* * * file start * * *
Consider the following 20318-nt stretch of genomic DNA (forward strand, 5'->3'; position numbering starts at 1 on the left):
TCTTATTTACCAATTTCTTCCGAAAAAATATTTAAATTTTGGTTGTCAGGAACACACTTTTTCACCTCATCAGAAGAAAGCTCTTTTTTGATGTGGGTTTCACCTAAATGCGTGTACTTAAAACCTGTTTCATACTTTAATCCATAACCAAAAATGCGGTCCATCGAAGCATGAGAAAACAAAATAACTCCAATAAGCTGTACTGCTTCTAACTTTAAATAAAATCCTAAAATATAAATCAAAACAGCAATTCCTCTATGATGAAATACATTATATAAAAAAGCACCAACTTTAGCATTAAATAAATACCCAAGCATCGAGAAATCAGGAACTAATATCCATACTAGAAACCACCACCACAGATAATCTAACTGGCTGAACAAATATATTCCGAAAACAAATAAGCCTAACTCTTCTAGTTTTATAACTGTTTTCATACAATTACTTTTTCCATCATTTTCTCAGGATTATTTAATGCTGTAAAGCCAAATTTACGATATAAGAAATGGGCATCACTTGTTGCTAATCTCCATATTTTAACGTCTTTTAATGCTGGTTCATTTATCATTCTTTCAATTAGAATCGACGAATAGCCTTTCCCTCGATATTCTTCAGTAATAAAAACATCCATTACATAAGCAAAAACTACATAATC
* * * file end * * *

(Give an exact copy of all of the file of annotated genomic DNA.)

Consider the following 20318-nt stretch of genomic DNA (forward strand, 5'->3'; position numbering starts at 1 on the left):
TCTTATTTACCAATTTCTTCCGAAAAAATATTTAAATTTTGGTTGTCAGGAACACACTTTTTCACCTCATCAGAAGAAAGCTCTTTTTTGATGTGGGTTTCACCTAAATGCGTGTACTTAAAACCTGTTTCATACTTTAATCCATAACCAAAAATGCGGTCCATCGAAGCATGAGAAAACAAAATAACTCCAATAAGCTGTACTGCTTCTAACTTTAAATAAAATCCTAAAATATAAATCAAAACAGCAATTCCTCTATGATGAAATACATTATATAAAAAAGCACCAACTTTAGCATTAAATAAATACCCAAGCATCGAGAAATCAGGAACTAATATCCATACTAGAAACCACCACCACAGATAATCTAACTGGCTGAACAAATATATTCCGAAAACAAATAAGCCTAACTCTTCTAGTTTTATAACTGTTTTCATACAATTACTTTTTCCATCATTTTCTCAGGATTATTTAATGCTGTAAAGCCAAATTTACGATATAAGAAATGGGCATCACTTGTTGCTAATCTCCATATTTTAACGTCTTTTAATGCTGGTTCATTTATCATTCTTTCAATTAGAATCGACGAATAGCCTTTCCCTCGATATTCTTCAGTAATAAAAACATCCATTACATAAGCAAAAACTACATAATC